Masterchef molecular thali at Design Hotel, Phoenix Market City


Watermelon and feta salad for starters. Pretty passé you say?  Vibrant greens arranged on an artsy white spoon and two watermelon pink shimmery globs with a cube of feta in the middle of each. With a flourish, the Watermelon Ande with Desi Herb Salad Herb Salad was presented.


FoodFood Maha Challenge winner Saransh Goila and Style Chef Shailendra were in Chennai to show a group of us some molecular gastronomy. In addition, Chef Saransh was going to launch his new book “India on My Platter”. The setting was the uber chic Design Hotel at Phoenix Market City where a lift whisked us up to the 3rd floor. Walking into the improvised cooking studio, my eyes were drawn to the beautiful light fixtures on the ceiling. At first glance, they looked like a series of lanterns and then realisation dawned that they were representative of Indian musical instruments.

It’s said when the culinary arts and food collide, molecular gastronomy is the result. Molecular gastronomy is all about food textures.  Also known as experimental cuisine, we were going to be shown 3 techniques – caviar, air and foam. What was interesting was that these techniques were going to be used in the making of a 4 course meal - a South Indian thali, comprising of an appetiser, salad, main course and dessert. Very molecular, very Indian!

The making of Chocolate Gulkand Air

The chefs got down to chopping dark chocolate and cocoa butter. Quickly melted in a double boiler, the mix was cooled to room temperature and then mixed with soy lecithin and whipped. The technique of airing gave the chocolate a light texture.  It was poured into silicon pots and left to set.

Ingredients for Beetroot Sol Kadi, coconut foam over the top

While that was going on, a whole lot of beetroot cubes, ginger, garlic, coriander leaves, ice and coconut milk was blended into juice. The juice was then strained into shot glasses amidst oohs and aahs from the very appreciative audience who admired the almost fuschia colour. More coconut milk was transformed into foam with a whipper and layered over the pink juice and over it, coriander leaf air. Samples were sent around for us to taste. It was a beautiful amalgamation of flavours. The unusual marriage of ginger, beet and coconut was perfect, the sharpness and heat of the ginger mellowed by the sweetness of coconut milk. The inspiration for this was sol kadi, a kokum based digestive. This then was Beetroot Sol Kadi, the appetiser of the evening. 

Parmesan paneer patties

The chefs got to work roasting condiments and spices to make a Madras curry powder mix. They grated paneer and Parmesan cheese and mixed it with fresh thyme and orange zest and shaped them into patties.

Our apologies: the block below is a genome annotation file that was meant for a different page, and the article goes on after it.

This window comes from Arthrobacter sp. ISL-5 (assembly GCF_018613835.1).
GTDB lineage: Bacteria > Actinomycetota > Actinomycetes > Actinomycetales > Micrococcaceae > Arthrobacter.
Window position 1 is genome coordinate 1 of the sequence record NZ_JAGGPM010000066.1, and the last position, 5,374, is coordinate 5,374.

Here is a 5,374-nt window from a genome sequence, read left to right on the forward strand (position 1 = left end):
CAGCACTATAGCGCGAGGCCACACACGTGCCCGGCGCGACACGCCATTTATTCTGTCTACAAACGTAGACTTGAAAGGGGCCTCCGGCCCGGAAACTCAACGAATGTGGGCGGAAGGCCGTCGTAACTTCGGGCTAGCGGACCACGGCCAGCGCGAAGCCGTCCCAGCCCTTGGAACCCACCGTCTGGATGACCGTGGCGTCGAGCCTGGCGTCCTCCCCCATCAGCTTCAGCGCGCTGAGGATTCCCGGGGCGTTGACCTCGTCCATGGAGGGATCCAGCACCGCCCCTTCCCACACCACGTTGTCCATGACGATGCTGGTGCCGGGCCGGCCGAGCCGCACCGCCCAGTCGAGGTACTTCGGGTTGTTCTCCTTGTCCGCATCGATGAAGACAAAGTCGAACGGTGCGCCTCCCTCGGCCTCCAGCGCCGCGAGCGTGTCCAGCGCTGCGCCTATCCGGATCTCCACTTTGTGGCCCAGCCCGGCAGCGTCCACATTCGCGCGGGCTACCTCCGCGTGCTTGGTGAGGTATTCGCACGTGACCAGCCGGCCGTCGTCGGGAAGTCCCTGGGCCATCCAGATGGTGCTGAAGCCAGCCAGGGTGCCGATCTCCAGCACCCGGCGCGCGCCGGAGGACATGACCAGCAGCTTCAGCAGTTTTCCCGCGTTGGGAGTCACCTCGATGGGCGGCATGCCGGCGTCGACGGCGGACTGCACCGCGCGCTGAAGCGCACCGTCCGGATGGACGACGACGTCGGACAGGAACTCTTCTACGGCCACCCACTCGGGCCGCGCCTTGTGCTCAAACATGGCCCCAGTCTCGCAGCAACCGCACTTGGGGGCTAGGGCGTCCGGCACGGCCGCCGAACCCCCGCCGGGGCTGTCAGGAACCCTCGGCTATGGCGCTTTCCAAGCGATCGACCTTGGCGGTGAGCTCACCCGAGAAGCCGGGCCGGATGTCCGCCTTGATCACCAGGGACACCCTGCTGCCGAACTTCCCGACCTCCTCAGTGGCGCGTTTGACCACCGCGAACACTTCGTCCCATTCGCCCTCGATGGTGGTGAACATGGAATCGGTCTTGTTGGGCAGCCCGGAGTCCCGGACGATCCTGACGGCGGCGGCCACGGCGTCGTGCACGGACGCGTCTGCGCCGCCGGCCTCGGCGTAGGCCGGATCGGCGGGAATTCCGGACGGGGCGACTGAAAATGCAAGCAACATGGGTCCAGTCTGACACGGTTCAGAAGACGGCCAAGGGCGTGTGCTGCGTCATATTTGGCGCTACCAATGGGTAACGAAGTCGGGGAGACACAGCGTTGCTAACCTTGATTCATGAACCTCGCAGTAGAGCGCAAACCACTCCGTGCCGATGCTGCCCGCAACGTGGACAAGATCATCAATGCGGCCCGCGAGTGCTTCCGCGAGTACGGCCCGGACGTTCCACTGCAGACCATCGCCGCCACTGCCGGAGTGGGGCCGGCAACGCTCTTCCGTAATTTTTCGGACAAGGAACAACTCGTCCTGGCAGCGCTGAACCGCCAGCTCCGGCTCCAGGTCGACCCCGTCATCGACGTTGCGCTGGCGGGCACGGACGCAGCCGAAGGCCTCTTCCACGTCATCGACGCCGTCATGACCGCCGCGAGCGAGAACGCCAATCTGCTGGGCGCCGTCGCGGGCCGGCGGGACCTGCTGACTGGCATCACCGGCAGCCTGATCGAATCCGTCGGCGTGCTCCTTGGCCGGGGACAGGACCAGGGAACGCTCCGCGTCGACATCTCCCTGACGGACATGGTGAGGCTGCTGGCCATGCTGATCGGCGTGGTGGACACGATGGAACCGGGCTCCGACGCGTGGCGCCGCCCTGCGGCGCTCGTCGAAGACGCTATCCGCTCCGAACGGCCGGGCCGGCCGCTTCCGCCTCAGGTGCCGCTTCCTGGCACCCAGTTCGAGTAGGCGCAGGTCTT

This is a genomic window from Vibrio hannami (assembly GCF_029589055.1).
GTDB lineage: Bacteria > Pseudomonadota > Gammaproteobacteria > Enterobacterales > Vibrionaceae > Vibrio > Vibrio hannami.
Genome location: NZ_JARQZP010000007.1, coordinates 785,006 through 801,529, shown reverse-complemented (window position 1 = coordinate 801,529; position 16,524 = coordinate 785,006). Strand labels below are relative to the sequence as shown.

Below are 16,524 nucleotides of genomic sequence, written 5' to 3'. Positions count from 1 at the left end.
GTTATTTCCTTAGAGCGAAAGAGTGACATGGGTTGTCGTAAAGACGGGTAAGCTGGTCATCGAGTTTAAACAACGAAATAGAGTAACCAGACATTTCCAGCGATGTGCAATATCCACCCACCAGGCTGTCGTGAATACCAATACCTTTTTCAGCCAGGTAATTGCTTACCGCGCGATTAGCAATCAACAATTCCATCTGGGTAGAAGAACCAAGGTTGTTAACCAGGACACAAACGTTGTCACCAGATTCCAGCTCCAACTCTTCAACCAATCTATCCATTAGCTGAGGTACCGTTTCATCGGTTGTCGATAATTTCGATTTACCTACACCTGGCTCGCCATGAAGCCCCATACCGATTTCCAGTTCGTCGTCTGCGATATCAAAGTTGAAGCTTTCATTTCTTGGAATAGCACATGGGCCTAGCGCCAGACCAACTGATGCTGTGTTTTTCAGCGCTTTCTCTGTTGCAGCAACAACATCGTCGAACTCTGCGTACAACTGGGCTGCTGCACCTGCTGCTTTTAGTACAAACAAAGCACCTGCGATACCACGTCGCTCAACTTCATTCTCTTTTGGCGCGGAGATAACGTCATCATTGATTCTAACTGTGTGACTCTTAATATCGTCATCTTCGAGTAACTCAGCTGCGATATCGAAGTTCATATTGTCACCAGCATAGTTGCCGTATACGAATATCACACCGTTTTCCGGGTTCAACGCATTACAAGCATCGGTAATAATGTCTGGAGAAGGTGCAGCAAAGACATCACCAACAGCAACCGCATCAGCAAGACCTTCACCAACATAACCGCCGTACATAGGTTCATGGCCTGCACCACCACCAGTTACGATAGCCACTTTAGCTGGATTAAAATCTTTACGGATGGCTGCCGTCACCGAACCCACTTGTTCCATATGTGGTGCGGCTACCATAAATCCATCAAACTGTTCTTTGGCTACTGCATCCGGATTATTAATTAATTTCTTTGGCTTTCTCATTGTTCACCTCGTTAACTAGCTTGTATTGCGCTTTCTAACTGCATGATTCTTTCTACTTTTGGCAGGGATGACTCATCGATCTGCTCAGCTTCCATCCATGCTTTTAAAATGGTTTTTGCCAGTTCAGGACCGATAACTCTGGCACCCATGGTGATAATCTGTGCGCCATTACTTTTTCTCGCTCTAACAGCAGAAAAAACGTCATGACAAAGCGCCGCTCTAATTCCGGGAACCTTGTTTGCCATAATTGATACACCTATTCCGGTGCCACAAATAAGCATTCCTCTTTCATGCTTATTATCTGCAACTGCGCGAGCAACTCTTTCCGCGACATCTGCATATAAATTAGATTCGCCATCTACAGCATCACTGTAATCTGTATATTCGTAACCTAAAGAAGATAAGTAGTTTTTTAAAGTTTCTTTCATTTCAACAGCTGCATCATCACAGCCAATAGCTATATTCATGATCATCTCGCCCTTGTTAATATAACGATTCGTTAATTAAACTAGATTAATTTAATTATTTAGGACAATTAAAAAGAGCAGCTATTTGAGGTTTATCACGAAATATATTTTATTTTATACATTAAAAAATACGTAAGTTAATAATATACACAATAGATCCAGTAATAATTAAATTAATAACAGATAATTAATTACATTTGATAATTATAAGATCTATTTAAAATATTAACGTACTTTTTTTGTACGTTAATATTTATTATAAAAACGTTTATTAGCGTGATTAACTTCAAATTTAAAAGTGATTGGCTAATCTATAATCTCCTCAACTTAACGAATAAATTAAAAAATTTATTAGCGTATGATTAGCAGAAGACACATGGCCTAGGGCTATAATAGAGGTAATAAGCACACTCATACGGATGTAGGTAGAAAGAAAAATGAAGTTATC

Madras curry powder mix, fried sea bass and tomato concasse before being foamed

For the non-vegetarians, a chiffonade of curry leaves, salt, pepper and chopped garlic were sprinkled over fresh fillets of sea bass and dispatched to the kitchen to be fried. While the foaming and airing and marinating were going on,  Chef Saransh kept throwing culinary questions at us and correct answers were rewarded with the promise of an autographed copy of his book.

Chiffonade of  romaine lettuce, desi salad ingredients, alginate in watermelon juice, feta cubes and watermelon caviar













Chef Shailander was busy making a chiffonade of romaine lettuce.  His wickedly sharp knife was a blur of motion on the chopping board and soon, the lettuce was reduced to a pile of thin strips. Mint, fenugreek, baby spinach and coriander leaves were tossed with French dressing and the desi herb salad was ready for the watermelon caviar.

Plate art - beetroot sol kadi, watermelon with desi herb salad, paneer patty with  Madras curry spiced tomato foam

A tomato concasse was made and into it, some of the Madras curry powder was mixed and the resultant aroma was absolutely tantalizing. It was put into a whipper and converted into foam. The plating was again simple – the cottage cheese patty sitting on the tomato foam. Both the fish and the cottage cheese patties had minimal seasoning but the tomato foam with its South Indian flavours lifted both fish and cheese to sublimity.


How many chefs does it take to work a whipper?


 No South Indian meal is complete without paan. Going back to the Chocolate Gulkand Air, a vibrant green betel leaf was placed on a white plate. A pot of chocolate was unmoulded and placed on the leaf. Biscuit crumb “soil” was sprinkled over and a tiny sprig of mint was planted in it. A line of soil decorated the plate, a chiffonade of betel leaf and strands of gulkand finished the look with dots of rooh afza. The chocolate had set beautifully and it was an airy dessert though I think a better brand of chocolate would not have gone amiss. 


Surprisingly, this session did not need many of the special equipment and ingredients molecular gastronomy demands and whatever was used should be easy to source in Chennai. 

Well, in the end, all of us got an autographed copy of "India on My Platter" and a surprise goody bag from Phoenix Market City.

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